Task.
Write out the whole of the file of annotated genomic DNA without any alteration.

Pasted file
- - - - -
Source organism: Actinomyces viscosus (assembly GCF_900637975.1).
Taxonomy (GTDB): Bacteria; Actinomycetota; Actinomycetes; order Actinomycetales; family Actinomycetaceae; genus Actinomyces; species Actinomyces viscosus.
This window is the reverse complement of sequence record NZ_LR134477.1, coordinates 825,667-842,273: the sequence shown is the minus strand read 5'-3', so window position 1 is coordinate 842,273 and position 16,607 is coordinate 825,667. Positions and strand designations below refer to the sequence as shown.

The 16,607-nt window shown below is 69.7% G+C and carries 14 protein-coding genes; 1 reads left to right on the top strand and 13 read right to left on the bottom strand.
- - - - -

Source organism: Actinomyces viscosus (assembly GCF_900637975.1).
Taxonomy (GTDB): Bacteria; Actinomycetota; Actinomycetes; order Actinomycetales; family Actinomycetaceae; genus Actinomyces; species Actinomyces viscosus.
This window is the reverse complement of sequence record NZ_LR134477.1, coordinates 825,667-842,273: the sequence shown is the minus strand read 5'-3', so window position 1 is coordinate 842,273 and position 16,607 is coordinate 825,667. Positions and strand designations below refer to the sequence as shown.

The 16,607-nt window shown below is 69.7% G+C and carries 14 protein-coding genes; 1 reads left to right on the top strand and 13 read right to left on the bottom strand.